Northwest School of Wooden Boatbuilding |  +1 (360) 385-4948 | info@nwswb.edu

Master Class

Master class

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High quality content delivered by industry professionals.

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OUR MASTER CLASSES

CORROSION

A boatowner's introduction

2-HOUR VIRTUAL MASTER CLASS
Friday, June 26, 2020 | 10:00 a.m. – 12:00 p.m. PT

In this introductory class, NWSWB Lead Marine Systems Instructor Kevin Ritz will introduce students to the fundamentals and concepts related to marine corrosion on boats of all types of hull composition. Students will receive an overview of corrosion fundamentals and how a boat’s electrical system affects corrosion aboard.  Students will also learn about cathodic protection considerations as well as an overview of a basic corrosion survey. 

Registration is closed.

We are exploring options  to offer a paid recorded video link to those who were unable to register or attend the live session of this class. Please sign up for our enews for notices when this option becomes available.

Corrosion is an all-too-common result of electrochemical reactions between materials and substances in their environment. Marine corrosion can exist in several forms such as pitting, galvanic, stray current and cavitation corrosion and is found in all hull types. It can be a dangerous and an extremely costly problem. Marine corrosion can be prevented by careful study and use of corrosion reducing materials, designs and coatings.

Friday, June 26, 2020
10:00 a.m. – 12:00 p.m. Pacific Time

  • No Previous Experience Required
  • Cost: $20.00 USD
  • Length: 2 hours ( Two 50 minute sessions)


KEVIN RITZ
NWSWB Lead Marine Systems Instructor
kevin.ritz@nwswb.edu

Kevin leads instruction for the school’s Marine Systems program, a six-month diploma program that combines diesel mechanics, marine electronics, hydraulics, corrosion protection and anything else that makes a boat go. A nationally recognized authority in investigation of electrocution on the water, he has acted as an electrical investigator for multiple agencies involving in-water and onboard fatalities across the nation, and investigator and consultant for marine corrosion issues. He is an ABYC Master Technician and instructor for industry professionals. He has a great passion for teaching and a deep commitment to marine safety and standards.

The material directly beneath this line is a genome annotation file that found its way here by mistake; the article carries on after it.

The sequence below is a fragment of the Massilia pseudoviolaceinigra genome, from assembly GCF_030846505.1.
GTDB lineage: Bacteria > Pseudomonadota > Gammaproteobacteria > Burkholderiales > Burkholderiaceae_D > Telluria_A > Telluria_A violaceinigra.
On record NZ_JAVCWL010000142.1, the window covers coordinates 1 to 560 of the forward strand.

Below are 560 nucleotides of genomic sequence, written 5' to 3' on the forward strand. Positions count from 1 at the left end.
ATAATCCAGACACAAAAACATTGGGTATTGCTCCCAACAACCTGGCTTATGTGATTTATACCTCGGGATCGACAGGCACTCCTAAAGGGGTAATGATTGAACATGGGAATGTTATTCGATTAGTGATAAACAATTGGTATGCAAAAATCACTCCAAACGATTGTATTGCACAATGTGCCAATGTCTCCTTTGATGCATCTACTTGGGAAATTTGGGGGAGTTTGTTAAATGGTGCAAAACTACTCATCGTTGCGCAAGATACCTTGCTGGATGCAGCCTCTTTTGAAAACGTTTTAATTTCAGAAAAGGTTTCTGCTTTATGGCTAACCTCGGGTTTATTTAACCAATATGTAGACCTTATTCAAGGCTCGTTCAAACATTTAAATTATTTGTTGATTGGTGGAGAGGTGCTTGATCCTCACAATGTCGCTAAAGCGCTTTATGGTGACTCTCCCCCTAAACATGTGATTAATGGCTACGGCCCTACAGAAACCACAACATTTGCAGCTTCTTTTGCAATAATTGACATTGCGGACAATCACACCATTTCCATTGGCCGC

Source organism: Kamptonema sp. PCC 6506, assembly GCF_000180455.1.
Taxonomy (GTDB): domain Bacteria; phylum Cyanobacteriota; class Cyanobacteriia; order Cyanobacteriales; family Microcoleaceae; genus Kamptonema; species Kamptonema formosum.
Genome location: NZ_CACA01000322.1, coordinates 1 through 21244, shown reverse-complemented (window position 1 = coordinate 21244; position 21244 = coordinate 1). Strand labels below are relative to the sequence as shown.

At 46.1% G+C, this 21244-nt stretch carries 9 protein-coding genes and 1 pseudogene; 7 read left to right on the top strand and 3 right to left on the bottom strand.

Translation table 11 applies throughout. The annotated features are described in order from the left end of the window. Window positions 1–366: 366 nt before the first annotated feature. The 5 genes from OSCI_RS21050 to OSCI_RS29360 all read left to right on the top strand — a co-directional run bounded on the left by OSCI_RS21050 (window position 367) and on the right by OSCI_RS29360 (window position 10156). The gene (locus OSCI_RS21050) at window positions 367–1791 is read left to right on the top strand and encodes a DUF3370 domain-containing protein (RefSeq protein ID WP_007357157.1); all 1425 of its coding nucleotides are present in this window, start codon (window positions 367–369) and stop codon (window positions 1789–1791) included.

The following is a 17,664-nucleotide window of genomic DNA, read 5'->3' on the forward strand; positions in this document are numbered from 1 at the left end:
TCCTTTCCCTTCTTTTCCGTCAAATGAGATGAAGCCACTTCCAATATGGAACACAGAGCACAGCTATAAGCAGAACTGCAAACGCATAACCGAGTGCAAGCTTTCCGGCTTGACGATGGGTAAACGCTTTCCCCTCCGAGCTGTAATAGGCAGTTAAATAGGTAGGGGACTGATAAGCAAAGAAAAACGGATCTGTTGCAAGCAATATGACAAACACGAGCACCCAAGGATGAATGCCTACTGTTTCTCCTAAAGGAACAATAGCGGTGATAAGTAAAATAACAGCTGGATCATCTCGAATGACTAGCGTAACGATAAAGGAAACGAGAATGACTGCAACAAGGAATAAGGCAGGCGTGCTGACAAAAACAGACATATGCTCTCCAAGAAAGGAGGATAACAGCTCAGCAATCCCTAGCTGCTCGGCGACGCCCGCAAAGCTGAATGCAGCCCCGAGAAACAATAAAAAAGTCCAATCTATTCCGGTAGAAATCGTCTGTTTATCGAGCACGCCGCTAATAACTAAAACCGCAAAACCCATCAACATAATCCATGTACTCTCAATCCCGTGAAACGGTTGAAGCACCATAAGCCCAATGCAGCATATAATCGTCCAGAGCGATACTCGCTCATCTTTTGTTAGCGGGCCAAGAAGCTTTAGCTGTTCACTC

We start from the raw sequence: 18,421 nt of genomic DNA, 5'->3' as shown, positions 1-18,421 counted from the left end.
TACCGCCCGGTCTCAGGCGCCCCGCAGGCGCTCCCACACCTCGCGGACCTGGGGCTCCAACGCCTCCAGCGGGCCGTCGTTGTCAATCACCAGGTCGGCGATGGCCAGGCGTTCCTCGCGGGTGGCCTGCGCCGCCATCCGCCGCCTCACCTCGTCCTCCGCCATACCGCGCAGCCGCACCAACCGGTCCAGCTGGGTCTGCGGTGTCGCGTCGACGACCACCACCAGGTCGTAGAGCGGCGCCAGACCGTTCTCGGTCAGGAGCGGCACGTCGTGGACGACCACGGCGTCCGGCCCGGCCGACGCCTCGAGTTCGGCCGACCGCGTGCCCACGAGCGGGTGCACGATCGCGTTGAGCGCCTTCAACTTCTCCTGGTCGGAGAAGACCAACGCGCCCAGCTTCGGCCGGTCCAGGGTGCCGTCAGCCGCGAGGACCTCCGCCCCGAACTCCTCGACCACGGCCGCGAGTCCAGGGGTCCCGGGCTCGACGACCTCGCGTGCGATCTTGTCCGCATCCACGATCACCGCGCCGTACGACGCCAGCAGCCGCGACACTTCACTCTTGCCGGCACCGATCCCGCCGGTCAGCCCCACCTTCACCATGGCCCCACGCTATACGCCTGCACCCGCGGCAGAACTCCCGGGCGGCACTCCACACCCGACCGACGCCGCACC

LOFTING: Part I

An introduction to the Lofting Process

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2-HOUR VIRTUAL MASTER CLASS
Friday, May 22, 2020 | 10:00 a.m. – 12:00 p.m. PT

In this introductory class, NWSWB Chief Instructor Sean Koomen will introduce students to the tools, techniques, and sequences used when lofting a round bottom boat.  Using a combination of Rhino, a live lofting floor, and live virtual lecture (via Zoom), Sean will guide students through the lofting process.

We are exploring options  to offer a paid recorded video link to those who were unable to register or attend the live session of this class. Please sign up for our enews for notices when this option becomes available.

Lofting is the process of drawing a boat hull full size on a lofting floor. This series in lofting brings together an appreciation of the lines of a hull with an understanding of its structure. The precise application of sound lofting principles is an essential skill. It is here that the real construction of a boat begins. Lofting and creating patterns makes boatbuilding predictable. The patterning and construction of all the major components of the hull makes for quick, accurate, and efficient assembly of the vessel.